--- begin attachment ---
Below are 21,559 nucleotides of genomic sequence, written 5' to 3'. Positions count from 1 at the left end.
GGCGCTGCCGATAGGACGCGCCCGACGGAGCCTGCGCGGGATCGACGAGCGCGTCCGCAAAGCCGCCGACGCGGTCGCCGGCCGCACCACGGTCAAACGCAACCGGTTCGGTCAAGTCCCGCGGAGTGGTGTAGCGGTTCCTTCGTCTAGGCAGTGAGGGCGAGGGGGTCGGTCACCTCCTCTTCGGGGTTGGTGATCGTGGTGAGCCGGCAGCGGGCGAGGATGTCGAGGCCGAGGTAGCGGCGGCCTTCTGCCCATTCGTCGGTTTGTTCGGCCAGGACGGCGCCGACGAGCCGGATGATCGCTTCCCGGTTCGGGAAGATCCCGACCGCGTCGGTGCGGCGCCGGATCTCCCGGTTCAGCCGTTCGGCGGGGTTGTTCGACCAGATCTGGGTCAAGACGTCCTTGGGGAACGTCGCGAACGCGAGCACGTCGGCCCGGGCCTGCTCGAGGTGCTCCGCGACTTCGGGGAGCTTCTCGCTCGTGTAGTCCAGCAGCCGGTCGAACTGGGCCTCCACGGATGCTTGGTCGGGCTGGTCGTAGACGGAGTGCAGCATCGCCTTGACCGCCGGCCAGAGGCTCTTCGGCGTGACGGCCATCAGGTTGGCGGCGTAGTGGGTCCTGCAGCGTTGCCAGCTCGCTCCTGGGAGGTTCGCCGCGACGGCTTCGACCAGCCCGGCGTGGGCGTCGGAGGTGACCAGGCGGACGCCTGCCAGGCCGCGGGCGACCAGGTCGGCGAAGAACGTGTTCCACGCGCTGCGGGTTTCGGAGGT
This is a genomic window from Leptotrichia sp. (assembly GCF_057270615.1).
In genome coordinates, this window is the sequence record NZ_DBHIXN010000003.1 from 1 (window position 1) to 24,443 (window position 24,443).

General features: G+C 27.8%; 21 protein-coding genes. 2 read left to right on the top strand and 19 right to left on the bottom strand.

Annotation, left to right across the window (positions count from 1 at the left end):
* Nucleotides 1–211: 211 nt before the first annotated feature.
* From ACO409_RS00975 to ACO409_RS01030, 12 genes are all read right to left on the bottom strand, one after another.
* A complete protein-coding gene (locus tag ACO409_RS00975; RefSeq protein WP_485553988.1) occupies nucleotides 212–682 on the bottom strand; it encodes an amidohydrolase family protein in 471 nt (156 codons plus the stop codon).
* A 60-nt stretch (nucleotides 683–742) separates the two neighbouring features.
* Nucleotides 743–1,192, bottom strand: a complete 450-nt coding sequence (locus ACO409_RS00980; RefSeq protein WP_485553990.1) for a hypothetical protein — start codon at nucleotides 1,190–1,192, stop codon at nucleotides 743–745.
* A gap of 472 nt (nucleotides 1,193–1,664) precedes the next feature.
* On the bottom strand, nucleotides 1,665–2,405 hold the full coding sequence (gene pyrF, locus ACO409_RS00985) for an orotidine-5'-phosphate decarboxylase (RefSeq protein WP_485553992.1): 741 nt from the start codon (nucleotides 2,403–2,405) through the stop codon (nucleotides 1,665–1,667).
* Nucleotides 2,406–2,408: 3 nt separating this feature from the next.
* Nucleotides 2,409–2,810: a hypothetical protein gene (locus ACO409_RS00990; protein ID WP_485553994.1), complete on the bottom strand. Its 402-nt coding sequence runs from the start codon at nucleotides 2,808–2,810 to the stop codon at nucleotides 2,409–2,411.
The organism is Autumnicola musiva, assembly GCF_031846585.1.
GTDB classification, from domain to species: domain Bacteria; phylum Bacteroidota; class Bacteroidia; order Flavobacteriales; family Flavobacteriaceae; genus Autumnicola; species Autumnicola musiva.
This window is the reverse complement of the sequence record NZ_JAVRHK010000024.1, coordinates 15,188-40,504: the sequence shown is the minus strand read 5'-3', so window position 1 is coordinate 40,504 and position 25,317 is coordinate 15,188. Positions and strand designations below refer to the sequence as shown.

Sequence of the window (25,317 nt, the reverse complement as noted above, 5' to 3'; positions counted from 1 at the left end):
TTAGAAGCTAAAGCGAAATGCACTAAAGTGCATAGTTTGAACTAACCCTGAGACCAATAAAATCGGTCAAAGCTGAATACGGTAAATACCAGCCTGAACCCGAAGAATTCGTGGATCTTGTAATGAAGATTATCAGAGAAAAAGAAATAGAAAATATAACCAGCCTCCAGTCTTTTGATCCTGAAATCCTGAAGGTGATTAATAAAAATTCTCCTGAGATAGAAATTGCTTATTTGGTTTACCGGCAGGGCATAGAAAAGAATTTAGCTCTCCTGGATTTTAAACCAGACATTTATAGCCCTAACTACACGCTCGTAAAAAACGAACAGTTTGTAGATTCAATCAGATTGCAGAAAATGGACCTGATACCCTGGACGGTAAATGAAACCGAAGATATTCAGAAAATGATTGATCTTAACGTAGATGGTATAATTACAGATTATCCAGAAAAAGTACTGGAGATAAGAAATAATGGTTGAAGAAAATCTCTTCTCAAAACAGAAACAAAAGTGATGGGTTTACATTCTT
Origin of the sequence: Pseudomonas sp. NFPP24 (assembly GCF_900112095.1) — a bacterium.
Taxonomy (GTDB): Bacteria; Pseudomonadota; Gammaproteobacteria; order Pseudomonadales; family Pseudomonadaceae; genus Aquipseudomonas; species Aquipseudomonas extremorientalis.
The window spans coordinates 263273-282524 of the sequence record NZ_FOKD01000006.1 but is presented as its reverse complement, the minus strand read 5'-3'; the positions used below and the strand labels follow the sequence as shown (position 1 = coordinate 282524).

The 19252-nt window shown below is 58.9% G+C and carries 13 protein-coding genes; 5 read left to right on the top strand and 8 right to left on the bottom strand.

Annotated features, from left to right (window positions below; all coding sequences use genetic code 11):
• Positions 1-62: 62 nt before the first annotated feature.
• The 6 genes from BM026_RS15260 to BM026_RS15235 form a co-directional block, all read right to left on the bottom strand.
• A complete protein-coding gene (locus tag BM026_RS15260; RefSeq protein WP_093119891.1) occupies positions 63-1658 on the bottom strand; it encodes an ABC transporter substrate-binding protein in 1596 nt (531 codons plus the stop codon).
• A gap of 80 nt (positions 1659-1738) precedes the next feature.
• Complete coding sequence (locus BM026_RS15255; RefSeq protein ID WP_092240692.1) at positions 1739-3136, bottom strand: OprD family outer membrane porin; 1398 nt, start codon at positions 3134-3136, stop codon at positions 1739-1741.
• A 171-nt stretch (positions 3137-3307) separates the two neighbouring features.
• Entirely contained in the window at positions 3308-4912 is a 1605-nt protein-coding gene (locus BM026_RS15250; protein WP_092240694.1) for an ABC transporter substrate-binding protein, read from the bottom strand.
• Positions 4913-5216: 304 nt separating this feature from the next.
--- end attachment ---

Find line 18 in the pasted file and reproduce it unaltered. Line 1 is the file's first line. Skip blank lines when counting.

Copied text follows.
This window is the reverse complement of the sequence record NZ_JAVRHK010000024.1, coordinates 15,188-40,504: the sequence shown is the minus strand read 5'-3', so window position 1 is coordinate 40,504 and position 25,317 is coordinate 15,188. Positions and strand designations below refer to the sequence as shown.